« 'Pay No Attention to That Man Behind the Curtain' | Main | Philly Extends Current Contract »

IES Releases Big Study on Comprehensive Induction

The Institute of Education Sciences has quietly released a study that's almost guaranteed to cause a lot of chatter if not outright controversy in the eduworld.

According to the study, the two comprehensive programs studied in their first year—one from the Princeton, N.J.-based ETS and one from the New Teacher Center, in Santa Cruz, Calif.—did not improve student achievement, rates of teacher rentention, or teacher practices.

Comprehensive induction programs, unlike the informal, often unfunded "buddy systems" common to districts, provide training for mentors, support "release time" for teachers and mentors to meet on a weekly basis, and faciliate the improvement of teaching skills linked to improved student achievement, such as differentiated instruction, classroom management, pedagogy, and so forth.

The caveat: There's some limited cost-benefit evidence to suggest that these programs' effects are only felt after two or even three years. The study in question only covers year one of implementation. (Other IES studies will analyze results from a subset of schools that got a second year of comprehensive induction.)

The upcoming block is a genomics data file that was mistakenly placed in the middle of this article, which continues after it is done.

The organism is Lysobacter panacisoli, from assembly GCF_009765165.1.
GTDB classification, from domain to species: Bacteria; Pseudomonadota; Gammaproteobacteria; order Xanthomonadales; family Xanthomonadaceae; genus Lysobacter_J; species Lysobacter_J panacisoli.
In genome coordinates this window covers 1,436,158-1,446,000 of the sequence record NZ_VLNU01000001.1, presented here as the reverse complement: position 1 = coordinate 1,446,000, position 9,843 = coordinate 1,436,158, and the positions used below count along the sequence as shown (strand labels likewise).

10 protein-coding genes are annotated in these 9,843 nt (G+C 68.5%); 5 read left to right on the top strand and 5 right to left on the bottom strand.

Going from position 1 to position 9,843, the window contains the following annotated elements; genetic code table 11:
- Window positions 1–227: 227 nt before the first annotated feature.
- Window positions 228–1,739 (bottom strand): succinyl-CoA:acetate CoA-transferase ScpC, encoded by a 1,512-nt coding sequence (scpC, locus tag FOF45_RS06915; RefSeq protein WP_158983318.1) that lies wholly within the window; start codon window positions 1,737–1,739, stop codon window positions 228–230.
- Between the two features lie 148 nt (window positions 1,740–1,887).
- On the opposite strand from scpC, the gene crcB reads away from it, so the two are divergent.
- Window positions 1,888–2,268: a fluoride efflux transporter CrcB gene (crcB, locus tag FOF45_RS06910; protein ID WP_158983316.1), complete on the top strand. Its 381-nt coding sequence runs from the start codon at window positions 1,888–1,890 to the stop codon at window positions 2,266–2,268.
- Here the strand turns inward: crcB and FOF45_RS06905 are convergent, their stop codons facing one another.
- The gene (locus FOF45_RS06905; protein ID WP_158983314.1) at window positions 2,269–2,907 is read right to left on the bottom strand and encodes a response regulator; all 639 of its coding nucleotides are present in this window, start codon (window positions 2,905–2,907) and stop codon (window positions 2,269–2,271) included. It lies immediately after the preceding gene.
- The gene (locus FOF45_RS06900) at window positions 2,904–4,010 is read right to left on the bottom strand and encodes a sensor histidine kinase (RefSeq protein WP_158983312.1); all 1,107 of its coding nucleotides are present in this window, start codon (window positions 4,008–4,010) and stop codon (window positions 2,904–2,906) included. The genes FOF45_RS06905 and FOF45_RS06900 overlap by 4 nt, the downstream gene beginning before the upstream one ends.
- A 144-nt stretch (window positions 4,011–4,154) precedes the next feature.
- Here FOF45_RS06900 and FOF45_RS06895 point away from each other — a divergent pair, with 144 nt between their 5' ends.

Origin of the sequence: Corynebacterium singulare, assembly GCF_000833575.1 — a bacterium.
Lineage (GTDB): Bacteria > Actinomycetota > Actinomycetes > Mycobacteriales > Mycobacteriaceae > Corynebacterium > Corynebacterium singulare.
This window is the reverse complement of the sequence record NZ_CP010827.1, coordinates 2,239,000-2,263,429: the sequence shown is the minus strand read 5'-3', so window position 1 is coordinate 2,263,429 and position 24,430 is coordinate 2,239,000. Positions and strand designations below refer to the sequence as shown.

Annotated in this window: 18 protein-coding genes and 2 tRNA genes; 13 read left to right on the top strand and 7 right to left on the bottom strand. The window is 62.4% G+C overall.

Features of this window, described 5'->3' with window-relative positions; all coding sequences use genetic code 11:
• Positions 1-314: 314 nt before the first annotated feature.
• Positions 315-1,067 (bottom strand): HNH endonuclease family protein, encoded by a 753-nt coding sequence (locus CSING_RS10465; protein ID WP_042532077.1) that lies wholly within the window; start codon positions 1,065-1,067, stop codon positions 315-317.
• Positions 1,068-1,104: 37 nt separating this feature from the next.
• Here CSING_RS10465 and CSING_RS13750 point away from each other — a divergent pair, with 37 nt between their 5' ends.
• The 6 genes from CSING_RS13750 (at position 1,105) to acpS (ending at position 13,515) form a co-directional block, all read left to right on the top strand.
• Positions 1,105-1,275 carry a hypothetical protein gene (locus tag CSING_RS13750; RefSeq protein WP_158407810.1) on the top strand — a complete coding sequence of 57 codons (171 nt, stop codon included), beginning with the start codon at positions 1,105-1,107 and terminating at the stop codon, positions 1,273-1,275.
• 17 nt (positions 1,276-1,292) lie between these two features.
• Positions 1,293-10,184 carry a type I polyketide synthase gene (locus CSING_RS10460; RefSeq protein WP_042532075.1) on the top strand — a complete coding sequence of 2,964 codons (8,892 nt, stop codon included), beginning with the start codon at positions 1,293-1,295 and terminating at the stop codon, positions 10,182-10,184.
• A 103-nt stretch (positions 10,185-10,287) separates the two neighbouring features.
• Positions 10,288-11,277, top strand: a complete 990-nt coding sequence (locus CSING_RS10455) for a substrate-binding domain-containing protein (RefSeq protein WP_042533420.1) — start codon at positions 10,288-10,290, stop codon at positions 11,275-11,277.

Check back later at www.edweek.org for a full story and some reaction from the field.

Notice: We recently upgraded our comments. (Learn more here.) If you are logged in as a subscriber or registered user and already have a Display Name on edweek.org, you can post comments. If you do not already have a Display Name, please create one here.
Ground Rules for Posting
We encourage lively debate, but please be respectful of others. Profanity and personal attacks are prohibited. By commenting, you are agreeing to abide by our user agreement.
All comments are public.

Follow This Blog

Advertisement

Most Viewed on Education Week

Categories

Archives

Recent Comments